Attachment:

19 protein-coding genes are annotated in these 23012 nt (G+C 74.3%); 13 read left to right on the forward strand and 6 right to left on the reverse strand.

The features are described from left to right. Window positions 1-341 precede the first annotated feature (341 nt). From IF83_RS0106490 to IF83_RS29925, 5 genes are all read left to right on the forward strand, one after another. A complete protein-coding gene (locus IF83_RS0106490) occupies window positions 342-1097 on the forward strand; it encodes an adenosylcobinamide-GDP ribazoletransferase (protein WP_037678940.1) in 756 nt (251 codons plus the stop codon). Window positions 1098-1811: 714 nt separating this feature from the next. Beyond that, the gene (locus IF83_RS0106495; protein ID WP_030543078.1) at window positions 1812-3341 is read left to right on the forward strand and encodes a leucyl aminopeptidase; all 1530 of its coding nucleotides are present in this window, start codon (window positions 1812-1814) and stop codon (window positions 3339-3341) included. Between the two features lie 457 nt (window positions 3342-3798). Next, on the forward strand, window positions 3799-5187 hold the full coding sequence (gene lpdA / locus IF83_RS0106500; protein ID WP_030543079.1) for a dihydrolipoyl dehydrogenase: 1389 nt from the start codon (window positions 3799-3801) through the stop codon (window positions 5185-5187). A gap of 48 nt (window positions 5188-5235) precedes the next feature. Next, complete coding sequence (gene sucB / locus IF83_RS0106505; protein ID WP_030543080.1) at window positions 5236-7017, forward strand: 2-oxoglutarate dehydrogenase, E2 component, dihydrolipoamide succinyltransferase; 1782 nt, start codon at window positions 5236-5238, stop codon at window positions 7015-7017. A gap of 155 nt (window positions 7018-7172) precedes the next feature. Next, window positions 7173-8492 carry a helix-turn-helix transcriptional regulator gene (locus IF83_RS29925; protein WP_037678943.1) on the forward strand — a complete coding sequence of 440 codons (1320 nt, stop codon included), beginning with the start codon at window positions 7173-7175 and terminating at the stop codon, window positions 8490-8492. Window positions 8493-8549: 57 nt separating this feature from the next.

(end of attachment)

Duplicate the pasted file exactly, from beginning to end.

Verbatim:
19 protein-coding genes are annotated in these 23012 nt (G+C 74.3%); 13 read left to right on the forward strand and 6 right to left on the reverse strand.

The features are described from left to right. Window positions 1-341 precede the first annotated feature (341 nt). From IF83_RS0106490 to IF83_RS29925, 5 genes are all read left to right on the forward strand, one after another. A complete protein-coding gene (locus IF83_RS0106490) occupies window positions 342-1097 on the forward strand; it encodes an adenosylcobinamide-GDP ribazoletransferase (protein WP_037678940.1) in 756 nt (251 codons plus the stop codon). Window positions 1098-1811: 714 nt separating this feature from the next. Beyond that, the gene (locus IF83_RS0106495; protein ID WP_030543078.1) at window positions 1812-3341 is read left to right on the forward strand and encodes a leucyl aminopeptidase; all 1530 of its coding nucleotides are present in this window, start codon (window positions 1812-1814) and stop codon (window positions 3339-3341) included. Between the two features lie 457 nt (window positions 3342-3798). Next, on the forward strand, window positions 3799-5187 hold the full coding sequence (gene lpdA / locus IF83_RS0106500; protein ID WP_030543079.1) for a dihydrolipoyl dehydrogenase: 1389 nt from the start codon (window positions 3799-3801) through the stop codon (window positions 5185-5187). A gap of 48 nt (window positions 5188-5235) precedes the next feature. Next, complete coding sequence (gene sucB / locus IF83_RS0106505; protein ID WP_030543080.1) at window positions 5236-7017, forward strand: 2-oxoglutarate dehydrogenase, E2 component, dihydrolipoamide succinyltransferase; 1782 nt, start codon at window positions 5236-5238, stop codon at window positions 7015-7017. A gap of 155 nt (window positions 7018-7172) precedes the next feature. Next, window positions 7173-8492 carry a helix-turn-helix transcriptional regulator gene (locus IF83_RS29925; protein WP_037678943.1) on the forward strand — a complete coding sequence of 440 codons (1320 nt, stop codon included), beginning with the start codon at window positions 7173-7175 and terminating at the stop codon, window positions 8490-8492. Window positions 8493-8549: 57 nt separating this feature from the next.